After 15 years of imprisonment, Lina al-Jarbouni is struggling with life in the outside world.
She finds it difficult to sleep at night and to be in a room with an open door. She is still getting to know her nieces and nephews. As they were born while she was in jail, she had only seen photographs of them before her release.
New technology baffles her. She has been given a smartphone by her brother but she has no idea how to use it.
Lina, now aged 43, only heard about social media in 2015. She was introduced to the concept by some younger Palestinians who had recently been detained in Hasharon, a prison inside Israel.
Lina had been detained there since 2004.
Some of the younger women and girls in Hasharon wrote and performed a play for her. It told the story of children visiting an ill grandmother, whom they had not seen in a long time. Rather than speaking – or listening – to their grandmother, the children spent all their time fixated on their mobile phones.
The younger prisoners “would constantly use words like Facebook, WhatsApp or Instagram and I felt like they were talking in a foreign language,” Lina said. “This world, where people can make video calls and stare at their phones for hours, was completely unknown to me.”
“Traumatized and devastated”
Lina became close friends with many of those women and girls. She also defended their rights.
The Israeli authorities tried to move the younger detainees from Hasharon, which is reserved for Palestinian political prisoners, to a jail for convicted Israeli criminals. Lina and a number of other prisoners campaigned – successfully – to thwart the planned transfer.
The girls were under 18 and had mainly been arrested by Israel on charges of carrying a knife or accused of involvement in a stabbing incident.
Most had not been involved in political activism and were “traumatized and devastated” when they arrived in prison, Lina said.
Her own experience was somewhat different. A member of Islamic Jihad, she had been politically active for some time before she was arrested in 2002.
Convicted of joining a proscribed organization and of housing and assisting resistance fighters, she was sentenced to 17 years of imprisonment.
Lina was raised in Arrabeh, a town in the Galilee region of historic Palestine. Arrabeh witnessed mass protests and intense clashes between Palestinian youths and Israeli forces during the second intifada. At one such protest in October 2000, two teenagers were shot dead by the police.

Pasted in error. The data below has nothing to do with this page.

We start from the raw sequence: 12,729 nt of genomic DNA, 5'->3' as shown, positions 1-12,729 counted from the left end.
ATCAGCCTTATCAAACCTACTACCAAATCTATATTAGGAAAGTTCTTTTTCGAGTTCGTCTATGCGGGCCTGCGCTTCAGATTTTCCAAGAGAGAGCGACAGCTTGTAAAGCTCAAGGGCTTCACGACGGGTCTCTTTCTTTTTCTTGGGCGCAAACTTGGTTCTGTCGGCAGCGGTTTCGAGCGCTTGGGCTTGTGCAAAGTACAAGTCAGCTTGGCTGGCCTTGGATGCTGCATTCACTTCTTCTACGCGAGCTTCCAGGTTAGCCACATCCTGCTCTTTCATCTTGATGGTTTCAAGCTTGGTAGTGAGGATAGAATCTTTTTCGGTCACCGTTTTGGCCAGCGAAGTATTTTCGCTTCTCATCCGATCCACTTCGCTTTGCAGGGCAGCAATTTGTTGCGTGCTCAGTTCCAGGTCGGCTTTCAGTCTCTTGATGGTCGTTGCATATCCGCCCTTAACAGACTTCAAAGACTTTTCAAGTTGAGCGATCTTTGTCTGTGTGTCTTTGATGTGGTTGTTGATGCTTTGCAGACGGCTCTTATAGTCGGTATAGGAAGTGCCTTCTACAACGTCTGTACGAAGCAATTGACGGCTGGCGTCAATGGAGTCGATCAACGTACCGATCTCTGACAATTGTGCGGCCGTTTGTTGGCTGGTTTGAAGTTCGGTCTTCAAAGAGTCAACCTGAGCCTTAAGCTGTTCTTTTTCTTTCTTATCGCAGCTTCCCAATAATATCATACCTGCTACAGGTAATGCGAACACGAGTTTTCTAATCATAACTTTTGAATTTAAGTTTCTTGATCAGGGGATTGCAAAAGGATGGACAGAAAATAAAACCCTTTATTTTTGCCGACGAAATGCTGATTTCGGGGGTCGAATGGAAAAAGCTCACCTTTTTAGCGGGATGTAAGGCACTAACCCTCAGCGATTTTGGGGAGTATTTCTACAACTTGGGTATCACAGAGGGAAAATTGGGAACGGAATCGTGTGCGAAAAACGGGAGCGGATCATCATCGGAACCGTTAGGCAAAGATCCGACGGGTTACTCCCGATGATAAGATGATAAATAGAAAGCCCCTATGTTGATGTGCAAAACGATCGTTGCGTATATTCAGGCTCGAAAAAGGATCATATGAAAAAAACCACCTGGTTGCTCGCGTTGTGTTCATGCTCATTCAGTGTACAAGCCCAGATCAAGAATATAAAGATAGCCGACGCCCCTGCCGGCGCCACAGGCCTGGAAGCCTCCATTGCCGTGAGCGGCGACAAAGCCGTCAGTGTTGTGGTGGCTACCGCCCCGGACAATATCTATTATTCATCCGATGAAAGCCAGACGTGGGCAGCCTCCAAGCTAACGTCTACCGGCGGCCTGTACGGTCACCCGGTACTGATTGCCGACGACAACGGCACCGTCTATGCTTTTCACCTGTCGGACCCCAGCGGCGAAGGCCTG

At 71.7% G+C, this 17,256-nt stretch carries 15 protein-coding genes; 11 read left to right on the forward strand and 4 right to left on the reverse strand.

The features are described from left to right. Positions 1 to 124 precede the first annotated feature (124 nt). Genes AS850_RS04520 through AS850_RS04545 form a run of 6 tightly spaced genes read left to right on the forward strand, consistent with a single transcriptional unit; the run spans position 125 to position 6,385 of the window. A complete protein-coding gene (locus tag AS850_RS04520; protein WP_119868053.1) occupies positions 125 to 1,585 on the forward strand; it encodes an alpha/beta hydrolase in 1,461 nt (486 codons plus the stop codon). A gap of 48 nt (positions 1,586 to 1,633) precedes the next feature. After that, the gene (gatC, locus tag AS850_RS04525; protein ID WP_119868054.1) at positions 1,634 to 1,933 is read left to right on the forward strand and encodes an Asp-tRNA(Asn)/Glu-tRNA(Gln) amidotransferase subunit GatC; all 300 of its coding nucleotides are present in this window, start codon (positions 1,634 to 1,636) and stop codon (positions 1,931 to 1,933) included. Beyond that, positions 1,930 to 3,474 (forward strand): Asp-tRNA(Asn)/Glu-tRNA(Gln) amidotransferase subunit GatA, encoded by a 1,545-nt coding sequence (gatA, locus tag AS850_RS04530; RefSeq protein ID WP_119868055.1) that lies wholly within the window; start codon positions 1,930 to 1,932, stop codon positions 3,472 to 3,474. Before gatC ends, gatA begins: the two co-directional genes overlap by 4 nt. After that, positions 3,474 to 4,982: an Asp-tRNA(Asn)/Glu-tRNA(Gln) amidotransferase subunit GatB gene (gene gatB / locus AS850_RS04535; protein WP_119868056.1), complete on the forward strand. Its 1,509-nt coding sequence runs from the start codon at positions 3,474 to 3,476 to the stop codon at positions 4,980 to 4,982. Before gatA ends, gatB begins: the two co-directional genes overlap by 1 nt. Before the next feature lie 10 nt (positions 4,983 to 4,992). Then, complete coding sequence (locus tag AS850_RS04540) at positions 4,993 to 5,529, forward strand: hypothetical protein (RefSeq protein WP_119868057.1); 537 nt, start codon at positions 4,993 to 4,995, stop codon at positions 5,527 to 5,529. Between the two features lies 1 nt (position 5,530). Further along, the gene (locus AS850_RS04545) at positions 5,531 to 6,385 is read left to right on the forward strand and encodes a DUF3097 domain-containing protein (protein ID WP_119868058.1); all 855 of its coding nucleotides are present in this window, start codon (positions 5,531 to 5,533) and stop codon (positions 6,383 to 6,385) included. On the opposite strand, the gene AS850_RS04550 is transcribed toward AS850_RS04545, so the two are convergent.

The second intifada had a profound effect on Lina. Yet she had already been politically conscious for many years before it broke out.
Growing up, she often heard of the events that became known as Land Day. In March 1976, a general strike was observed in Arrabeh and other parts of the Galilee. The strike was declared in opposition to Israel’s large-scale theft of Palestinian land.
Israel opened fire on the protests, killing six Palestinians.
“People in Arrabeh have always been involved in the Palestinian struggle and never hesitated to sacrifice for the cause,” Lina said. “I realized that I could not simply be a witness to the injustice inflicted on my people. I had to fight it actively.”
“All under occupation”
Because Arabeh is located within present-day Israel, Lina is officially a citizen of the state. Nonetheless, her Palestinian identity was “never in question,” she said.
“I learned that all Palestinians are under occupation regardless of the color of their identification card. It doesn’t matter whether you live in the Galilee, the West Bank, Gaza or a refugee camp in exile. We are all Palestinians and resistance is our only choice.”
Lina was the longest-serving Palestinian woman in Israeli detention before her release last month.
Although she was not physically beaten while in custody, she was subjected to sleep deprivation and psychological torture during her interrogation.
“At times psychological torture is even harder than physical abuse because it never heals and never leaves you,” she said. “The worst part was that they arrested my brother and my sister and threatened to keep them in prison if I didn’t confess.”
Lina was not the first member of her extended family to be locked up or targeted by Israel.